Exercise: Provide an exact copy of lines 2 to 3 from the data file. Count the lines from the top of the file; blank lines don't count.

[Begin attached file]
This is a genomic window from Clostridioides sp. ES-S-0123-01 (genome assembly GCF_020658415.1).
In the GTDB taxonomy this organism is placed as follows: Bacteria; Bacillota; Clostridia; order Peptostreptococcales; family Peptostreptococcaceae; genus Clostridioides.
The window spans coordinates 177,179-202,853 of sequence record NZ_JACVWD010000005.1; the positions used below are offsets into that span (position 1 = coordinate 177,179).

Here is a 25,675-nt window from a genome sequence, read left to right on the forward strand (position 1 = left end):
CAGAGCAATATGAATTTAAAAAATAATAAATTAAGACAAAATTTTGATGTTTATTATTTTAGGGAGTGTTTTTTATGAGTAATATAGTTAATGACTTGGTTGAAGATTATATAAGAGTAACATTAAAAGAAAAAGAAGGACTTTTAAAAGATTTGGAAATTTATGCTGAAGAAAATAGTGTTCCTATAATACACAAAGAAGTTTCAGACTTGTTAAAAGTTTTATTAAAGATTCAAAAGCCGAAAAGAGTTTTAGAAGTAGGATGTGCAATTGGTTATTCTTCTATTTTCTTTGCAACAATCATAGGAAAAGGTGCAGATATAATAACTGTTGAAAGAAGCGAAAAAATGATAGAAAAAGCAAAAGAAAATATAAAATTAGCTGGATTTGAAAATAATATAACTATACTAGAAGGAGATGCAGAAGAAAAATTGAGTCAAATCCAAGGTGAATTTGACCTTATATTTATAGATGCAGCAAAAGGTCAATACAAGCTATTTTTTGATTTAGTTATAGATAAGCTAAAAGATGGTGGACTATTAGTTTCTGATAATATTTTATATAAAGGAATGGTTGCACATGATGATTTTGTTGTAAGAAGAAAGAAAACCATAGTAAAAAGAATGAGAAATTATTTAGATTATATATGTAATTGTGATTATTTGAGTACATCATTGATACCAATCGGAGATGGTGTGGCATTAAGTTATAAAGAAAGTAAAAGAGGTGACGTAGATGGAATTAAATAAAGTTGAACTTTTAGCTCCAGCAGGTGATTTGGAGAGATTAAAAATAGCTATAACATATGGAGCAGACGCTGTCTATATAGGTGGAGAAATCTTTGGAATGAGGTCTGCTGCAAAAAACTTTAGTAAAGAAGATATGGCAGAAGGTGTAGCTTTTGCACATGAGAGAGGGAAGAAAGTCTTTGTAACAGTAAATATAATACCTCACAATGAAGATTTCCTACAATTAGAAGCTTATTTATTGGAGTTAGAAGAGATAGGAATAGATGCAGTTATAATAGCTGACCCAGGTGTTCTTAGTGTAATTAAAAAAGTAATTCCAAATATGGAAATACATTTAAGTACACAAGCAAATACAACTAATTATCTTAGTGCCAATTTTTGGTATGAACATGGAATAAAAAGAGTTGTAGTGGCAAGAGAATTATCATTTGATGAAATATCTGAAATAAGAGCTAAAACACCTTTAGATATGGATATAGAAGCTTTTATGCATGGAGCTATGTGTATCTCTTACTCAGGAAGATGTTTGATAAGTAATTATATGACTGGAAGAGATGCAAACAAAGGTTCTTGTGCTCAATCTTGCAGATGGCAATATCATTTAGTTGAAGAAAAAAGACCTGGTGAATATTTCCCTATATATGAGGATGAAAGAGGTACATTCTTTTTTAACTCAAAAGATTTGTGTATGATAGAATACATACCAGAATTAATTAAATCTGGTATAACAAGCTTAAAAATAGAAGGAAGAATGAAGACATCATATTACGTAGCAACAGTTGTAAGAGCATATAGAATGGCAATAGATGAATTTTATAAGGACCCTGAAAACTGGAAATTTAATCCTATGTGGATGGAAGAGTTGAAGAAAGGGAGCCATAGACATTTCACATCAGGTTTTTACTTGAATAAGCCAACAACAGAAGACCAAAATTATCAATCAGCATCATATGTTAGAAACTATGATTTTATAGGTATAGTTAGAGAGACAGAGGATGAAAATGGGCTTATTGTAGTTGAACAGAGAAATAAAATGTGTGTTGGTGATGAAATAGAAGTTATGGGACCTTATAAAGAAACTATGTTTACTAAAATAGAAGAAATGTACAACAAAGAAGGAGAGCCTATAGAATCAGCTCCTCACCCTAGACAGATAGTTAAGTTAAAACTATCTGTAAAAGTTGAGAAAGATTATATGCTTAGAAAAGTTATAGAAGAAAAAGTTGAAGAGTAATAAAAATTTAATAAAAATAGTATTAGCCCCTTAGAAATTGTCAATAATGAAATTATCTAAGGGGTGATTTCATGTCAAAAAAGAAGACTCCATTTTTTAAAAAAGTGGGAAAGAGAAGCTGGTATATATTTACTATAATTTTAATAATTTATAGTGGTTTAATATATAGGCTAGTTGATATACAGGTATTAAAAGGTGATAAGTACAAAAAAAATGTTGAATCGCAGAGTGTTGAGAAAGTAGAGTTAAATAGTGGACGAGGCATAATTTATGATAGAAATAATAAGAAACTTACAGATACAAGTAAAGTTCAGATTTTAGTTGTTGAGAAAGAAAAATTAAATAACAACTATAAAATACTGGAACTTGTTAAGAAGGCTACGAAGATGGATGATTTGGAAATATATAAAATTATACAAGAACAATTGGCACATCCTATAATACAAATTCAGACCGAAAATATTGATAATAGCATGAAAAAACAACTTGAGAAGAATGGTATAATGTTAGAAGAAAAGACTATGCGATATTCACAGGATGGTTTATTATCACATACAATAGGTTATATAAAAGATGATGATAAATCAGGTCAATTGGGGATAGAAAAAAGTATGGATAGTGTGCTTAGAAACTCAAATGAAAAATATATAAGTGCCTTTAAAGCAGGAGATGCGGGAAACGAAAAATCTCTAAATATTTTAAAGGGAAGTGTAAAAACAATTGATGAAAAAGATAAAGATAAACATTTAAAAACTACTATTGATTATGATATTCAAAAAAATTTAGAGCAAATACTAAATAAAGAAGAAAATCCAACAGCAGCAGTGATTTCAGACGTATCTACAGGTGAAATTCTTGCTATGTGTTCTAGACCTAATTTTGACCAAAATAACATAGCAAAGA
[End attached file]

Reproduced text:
In the GTDB taxonomy this organism is placed as follows: Bacteria; Bacillota; Clostridia; order Peptostreptococcales; family Peptostreptococcaceae; genus Clostridioides.
The window spans coordinates 177,179-202,853 of sequence record NZ_JACVWD010000005.1; the positions used below are offsets into that span (position 1 = coordinate 177,179).